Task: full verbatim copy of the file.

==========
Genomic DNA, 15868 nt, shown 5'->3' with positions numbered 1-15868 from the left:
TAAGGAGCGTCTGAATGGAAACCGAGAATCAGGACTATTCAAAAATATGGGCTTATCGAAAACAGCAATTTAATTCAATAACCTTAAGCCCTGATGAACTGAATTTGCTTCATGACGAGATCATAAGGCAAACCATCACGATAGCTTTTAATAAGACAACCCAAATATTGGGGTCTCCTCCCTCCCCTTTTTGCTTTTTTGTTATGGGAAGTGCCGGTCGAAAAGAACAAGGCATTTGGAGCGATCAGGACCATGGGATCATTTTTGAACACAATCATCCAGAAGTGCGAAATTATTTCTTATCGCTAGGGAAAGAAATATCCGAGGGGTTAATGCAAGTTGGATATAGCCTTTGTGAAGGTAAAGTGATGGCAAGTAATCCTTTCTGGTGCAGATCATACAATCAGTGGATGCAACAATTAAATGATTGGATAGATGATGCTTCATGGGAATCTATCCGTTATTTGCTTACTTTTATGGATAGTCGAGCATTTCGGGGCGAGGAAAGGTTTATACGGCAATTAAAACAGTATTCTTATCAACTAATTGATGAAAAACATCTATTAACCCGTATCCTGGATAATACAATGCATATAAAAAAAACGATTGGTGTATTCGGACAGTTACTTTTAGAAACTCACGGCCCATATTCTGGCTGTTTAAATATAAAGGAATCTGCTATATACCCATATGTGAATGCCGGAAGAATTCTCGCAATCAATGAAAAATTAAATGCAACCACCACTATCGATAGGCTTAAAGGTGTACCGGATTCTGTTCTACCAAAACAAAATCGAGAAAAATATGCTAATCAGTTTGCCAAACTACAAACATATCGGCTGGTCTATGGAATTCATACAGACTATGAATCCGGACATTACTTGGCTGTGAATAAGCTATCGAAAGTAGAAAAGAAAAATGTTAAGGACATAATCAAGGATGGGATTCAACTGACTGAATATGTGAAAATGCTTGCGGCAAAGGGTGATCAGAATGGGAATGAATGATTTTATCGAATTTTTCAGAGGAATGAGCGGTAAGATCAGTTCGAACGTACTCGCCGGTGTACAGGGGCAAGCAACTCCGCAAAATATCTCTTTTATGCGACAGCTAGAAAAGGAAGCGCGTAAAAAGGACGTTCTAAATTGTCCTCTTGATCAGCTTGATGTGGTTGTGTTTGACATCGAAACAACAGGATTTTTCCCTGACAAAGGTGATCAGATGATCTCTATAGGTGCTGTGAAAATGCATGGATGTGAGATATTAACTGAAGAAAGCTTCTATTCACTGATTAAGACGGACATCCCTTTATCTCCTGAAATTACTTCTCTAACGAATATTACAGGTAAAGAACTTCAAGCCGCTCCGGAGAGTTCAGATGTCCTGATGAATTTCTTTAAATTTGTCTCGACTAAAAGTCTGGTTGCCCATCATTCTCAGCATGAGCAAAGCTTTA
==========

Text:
Genomic DNA, 15868 nt, shown 5'->3' with positions numbered 1-15868 from the left:
TAAGGAGCGTCTGAATGGAAACCGAGAATCAGGACTATTCAAAAATATGGGCTTATCGAAAACAGCAATTTAATTCAATAACCTTAAGCCCTGATGAACTGAATTTGCTTCATGACGAGATCATAAGGCAAACCATCACGATAGCTTTTAATAAGACAACCCAAATATTGGGGTCTCCTCCCTCCCCTTTTTGCTTTTTTGTTATGGGAAGTGCCGGTCGAAAAGAACAAGGCATTTGGAGCGATCAGGACCATGGGATCATTTTTGAACACAATCATCCAGAAGTGCGAAATTATTTCTTATCGCTAGGGAAAGAAATATCCGAGGGGTTAATGCAAGTTGGATATAGCCTTTGTGAAGGTAAAGTGATGGCAAGTAATCCTTTCTGGTGCAGATCATACAATCAGTGGATGCAACAATTAAATGATTGGATAGATGATGCTTCATGGGAATCTATCCGTTATTTGCTTACTTTTATGGATAGTCGAGCATTTCGGGGCGAGGAAAGGTTTATACGGCAATTAAAACAGTATTCTTATCAACTAATTGATGAAAAACATCTATTAACCCGTATCCTGGATAATACAATGCATATAAAAAAAACGATTGGTGTATTCGGACAGTTACTTTTAGAAACTCACGGCCCATATTCTGGCTGTTTAAATATAAAGGAATCTGCTATATACCCATATGTGAATGCCGGAAGAATTCTCGCAATCAATGAAAAATTAAATGCAACCACCACTATCGATAGGCTTAAAGGTGTACCGGATTCTGTTCTACCAAAACAAAATCGAGAAAAATATGCTAATCAGTTTGCCAAACTACAAACATATCGGCTGGTCTATGGAATTCATACAGACTATGAATCCGGACATTACTTGGCTGTGAATAAGCTATCGAAAGTAGAAAAGAAAAATGTTAAGGACATAATCAAGGATGGGATTCAACTGACTGAATATGTGAAAATGCTTGCGGCAAAGGGTGATCAGAATGGGAATGAATGATTTTATCGAATTTTTCAGAGGAATGAGCGGTAAGATCAGTTCGAACGTACTCGCCGGTGTACAGGGGCAAGCAACTCCGCAAAATATCTCTTTTATGCGACAGCTAGAAAAGGAAGCGCGTAAAAAGGACGTTCTAAATTGTCCTCTTGATCAGCTTGATGTGGTTGTGTTTGACATCGAAACAACAGGATTTTTCCCTGACAAAGGTGATCAGATGATCTCTATAGGTGCTGTGAAAATGCATGGATGTGAGATATTAACTGAAGAAAGCTTCTATTCACTGATTAAGACGGACATCCCTTTATCTCCTGAAATTACTTCTCTAACGAATATTACAGGTAAAGAACTTCAAGCCGCTCCGGAGAGTTCAGATGTCCTGATGAATTTCTTTAAATTTGTCTCGACTAAAAGTCTGGTTGCCCATCATTCTCAGCATGAGCAAAGCTTTA